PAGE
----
When our children are very young and learning new skills—like walking and talking and how to share—we understand they’re going to fail sometimes. And so, when they’re struggling, we’re kind to them as we gently guide them to learn from their mistakes. But somehow, when our children reach adolescence, we forget that our children are still learning critical skills. We forget to expect that they’re going to make mistakes. Worse, we forget to react with kindness.
I’d like you to take a moment to think back to when you were a teenager. Did your parents ever yell, criticize, or complain about your behavior and mistakes? How did it feel when they did that? Did you feel disconnected from them? Did it feel like they were against you? Now imagine how it would have felt if your parents accepted that sometimes you messed up. Do you feel more connected to your parents now? Do you feel like you can trust and open up to them about your problems?
Responding to our teenager’s mistakes with empathy and understanding is just as important now as it was when they were younger. Showing our teenagers how to recover from those failures without blame, shame, or criticism teaches them personal responsibility and allows them to see that failure provides a pathway to growth.
The hard part is actually doing it. Let’s get some practice reacting with empathy and understanding by diving into an example:
Conscious Parenting In Action
Another broken promise.
15-year-old Katherine has lots of homework and a mid-term test scheduled the next day. After soccer practice, she begs to go spend time with her friends. She promises her mother, Sue, she’ll complete her homework and study for the test as soon as she returns home by 5:30. Katherine doesn’t return home until 8:00, and now she’s too tired and too hungry to do her homework and study.
Sue feels that Katherine violated her trust by not keeping her end of the bargain. Sue regrets allowing Katherine to go out and recognizes she did so to avoid a big argument. Since Katherine now can’t study, Sue is afraid that she won’t complete her homework and will do poorly on her midterm exam. Sue is feeling angry and anxious. She’s also feeling irritated because this situation has happened before.
Sue’s knee-jerk reaction is to say: “I told you so.” “You did it again.” “You can’t be trusted.” She recognizes those reactions all stem from her own anger and anxiety and they’re largely due to wanting to change Katherine’s behavior pattern. She also has learned from prior experience that no amount of yelling, criticizing, or lecturing will change what happened or meaningfully alter Katherine’s future behavior. Sue knows that if she says any of those things, she’ll provoke a defensive reaction from her daughter and put distance between them. She wants, instead, to be more mindful in her approach so she can foster connection and help her daughter see her way out of her destructive behavior pattern. What should Sue do?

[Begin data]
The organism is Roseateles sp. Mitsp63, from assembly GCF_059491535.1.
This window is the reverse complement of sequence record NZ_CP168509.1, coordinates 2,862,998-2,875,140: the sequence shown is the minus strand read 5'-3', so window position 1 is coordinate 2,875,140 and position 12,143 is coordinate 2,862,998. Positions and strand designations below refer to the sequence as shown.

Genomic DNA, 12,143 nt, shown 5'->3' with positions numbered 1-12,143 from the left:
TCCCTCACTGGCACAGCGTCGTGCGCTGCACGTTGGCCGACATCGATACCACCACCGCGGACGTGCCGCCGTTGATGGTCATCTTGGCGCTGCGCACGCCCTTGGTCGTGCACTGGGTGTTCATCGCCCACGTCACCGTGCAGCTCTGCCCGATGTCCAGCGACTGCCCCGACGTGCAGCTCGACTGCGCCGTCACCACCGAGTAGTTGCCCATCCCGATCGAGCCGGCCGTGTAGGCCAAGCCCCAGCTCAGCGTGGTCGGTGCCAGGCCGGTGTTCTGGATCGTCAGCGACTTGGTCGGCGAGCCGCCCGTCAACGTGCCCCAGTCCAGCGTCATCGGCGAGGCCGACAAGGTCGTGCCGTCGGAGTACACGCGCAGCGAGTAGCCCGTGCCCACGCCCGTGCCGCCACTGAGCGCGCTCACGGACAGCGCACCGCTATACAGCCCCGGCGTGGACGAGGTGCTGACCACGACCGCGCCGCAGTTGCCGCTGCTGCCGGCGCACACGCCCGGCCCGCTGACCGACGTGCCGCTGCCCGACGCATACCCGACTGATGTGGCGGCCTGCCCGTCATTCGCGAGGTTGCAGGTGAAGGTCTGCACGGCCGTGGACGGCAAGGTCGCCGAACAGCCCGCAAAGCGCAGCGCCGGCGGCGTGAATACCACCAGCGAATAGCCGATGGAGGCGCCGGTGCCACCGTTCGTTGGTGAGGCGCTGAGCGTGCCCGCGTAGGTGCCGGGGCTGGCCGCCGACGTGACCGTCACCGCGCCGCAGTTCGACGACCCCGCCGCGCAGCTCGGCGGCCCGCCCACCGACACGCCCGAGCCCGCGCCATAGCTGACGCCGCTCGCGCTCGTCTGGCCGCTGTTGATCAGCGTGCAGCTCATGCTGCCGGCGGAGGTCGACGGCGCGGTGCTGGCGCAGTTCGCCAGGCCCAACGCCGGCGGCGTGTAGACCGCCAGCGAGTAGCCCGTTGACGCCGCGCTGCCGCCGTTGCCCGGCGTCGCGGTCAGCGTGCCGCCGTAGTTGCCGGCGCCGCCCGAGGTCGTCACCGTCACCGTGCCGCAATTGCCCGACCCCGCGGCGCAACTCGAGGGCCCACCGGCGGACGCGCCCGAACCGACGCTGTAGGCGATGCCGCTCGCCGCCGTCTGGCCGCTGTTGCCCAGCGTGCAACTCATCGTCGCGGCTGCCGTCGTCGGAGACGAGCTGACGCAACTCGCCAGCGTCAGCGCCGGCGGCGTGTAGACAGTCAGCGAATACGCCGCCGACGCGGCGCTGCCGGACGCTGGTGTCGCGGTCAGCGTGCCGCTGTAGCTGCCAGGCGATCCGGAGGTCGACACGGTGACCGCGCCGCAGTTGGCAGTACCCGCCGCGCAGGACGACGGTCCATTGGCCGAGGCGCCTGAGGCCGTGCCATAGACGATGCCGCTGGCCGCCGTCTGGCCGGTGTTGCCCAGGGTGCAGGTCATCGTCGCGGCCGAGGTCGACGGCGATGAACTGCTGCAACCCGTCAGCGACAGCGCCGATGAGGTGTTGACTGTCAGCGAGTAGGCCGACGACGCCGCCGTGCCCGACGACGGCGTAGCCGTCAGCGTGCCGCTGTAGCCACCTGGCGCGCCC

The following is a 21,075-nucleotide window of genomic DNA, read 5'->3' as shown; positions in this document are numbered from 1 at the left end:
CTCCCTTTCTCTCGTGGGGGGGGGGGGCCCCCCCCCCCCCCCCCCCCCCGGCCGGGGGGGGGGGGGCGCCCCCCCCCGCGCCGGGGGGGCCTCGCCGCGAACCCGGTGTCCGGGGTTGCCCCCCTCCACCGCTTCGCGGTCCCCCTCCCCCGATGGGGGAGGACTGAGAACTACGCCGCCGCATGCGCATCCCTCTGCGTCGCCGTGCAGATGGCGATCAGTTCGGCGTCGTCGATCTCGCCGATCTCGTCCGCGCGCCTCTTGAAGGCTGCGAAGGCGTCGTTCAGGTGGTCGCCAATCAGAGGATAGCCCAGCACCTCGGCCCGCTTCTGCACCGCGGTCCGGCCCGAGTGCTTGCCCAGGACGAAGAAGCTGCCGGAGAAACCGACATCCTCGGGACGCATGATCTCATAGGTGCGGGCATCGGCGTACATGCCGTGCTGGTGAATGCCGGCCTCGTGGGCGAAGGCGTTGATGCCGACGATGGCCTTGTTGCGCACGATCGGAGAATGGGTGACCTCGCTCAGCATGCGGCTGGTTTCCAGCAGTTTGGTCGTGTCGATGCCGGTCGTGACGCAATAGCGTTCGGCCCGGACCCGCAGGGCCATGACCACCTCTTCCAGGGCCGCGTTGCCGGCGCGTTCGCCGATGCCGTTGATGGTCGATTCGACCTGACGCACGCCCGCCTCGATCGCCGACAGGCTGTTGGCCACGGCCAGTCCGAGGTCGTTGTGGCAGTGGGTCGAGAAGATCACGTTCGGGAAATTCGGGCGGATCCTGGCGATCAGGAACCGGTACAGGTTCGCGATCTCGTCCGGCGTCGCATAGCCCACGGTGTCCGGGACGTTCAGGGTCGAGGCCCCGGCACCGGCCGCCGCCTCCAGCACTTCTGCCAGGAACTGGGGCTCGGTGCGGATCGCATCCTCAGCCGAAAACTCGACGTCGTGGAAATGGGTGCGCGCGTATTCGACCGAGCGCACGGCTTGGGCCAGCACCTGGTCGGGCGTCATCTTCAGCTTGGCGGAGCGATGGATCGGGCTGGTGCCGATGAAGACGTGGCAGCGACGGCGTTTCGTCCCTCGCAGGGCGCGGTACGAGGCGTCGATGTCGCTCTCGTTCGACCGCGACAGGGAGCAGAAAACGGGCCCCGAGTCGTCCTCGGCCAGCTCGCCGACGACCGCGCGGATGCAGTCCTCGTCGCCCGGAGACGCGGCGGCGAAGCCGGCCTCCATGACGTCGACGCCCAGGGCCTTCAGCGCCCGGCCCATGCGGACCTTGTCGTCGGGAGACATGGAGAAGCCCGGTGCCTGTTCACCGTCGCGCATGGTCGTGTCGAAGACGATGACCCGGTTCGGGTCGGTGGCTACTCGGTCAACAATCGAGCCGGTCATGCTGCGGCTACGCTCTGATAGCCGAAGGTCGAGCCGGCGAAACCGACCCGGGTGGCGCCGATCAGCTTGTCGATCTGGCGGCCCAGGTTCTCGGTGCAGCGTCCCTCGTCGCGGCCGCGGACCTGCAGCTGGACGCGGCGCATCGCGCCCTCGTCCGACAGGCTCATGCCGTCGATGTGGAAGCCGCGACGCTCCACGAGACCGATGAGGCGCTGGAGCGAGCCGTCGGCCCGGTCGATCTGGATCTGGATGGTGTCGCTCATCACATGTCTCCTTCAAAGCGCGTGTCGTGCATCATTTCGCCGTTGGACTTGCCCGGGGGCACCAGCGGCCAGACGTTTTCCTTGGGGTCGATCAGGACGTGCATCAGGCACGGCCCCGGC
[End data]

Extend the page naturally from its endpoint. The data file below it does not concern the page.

Acceptance is Key and Silence is Golden.
First, Sue needs to accept the situation exactly as it is. She needs to surrender to the unpleasant reality that in all likelihood Katherine won’t complete her homework or be prepared for her test. Yelling and blaming will not get the homework done or the test studied for. Reacting like that would merely foster disconnection and resentment. Instead, if Sue really wants to follow a mindful approach, she needs to begin with silence. Sue needs to observe her own feelings of anger and anxiety without judging or reacting to them. By simply observing and noting their presence, she can begin to detach and release those feelings rather than use them as a trigger to lash out.
Respond… Don’t React.
Now that Sue has disconnected from her own fear, she can connect with Katherine by taking into account her daughter’s immediate needs. Katherine had been out of the house for 12 hours. She went to school all day, attended soccer practice, then visited with friends. She was hungry, exhausted, and overwhelmed. Sue’s mindful response would include providing food and comfort.
Let the Consequences Flow.
Now that Sue has satisfied her daughter’s immediate physical needs, Katherine is more likely to express her concern about not being able to do her schoolwork. At this point, Sue can listen without trying to fix the problem. She can allow Katherine to go to school having not done her homework, and unprepared to take her exam, as these were the natural consequences that flowed from her mistakes. Katherine can face the consequences of her actions having no one else, including her mother, to blame.
The Blame-Free Zone…
If Katherine’s grades suffer because of her actions, she’s more likely to ask for help from someone who understands that failure is part of learning. If Sue accepts that her daughter is still trying to figure things out and she remains neutral about it, then Katherine is more likely to ask if they can work together to create solutions.
Bottom line: our teenagers are going to make mistakes, sometimes big ones. The parent who tunes in to their own anxiety, controls their fears, and releases their agenda, can create a deep connection with their children allowing them the space to find their voice and their way.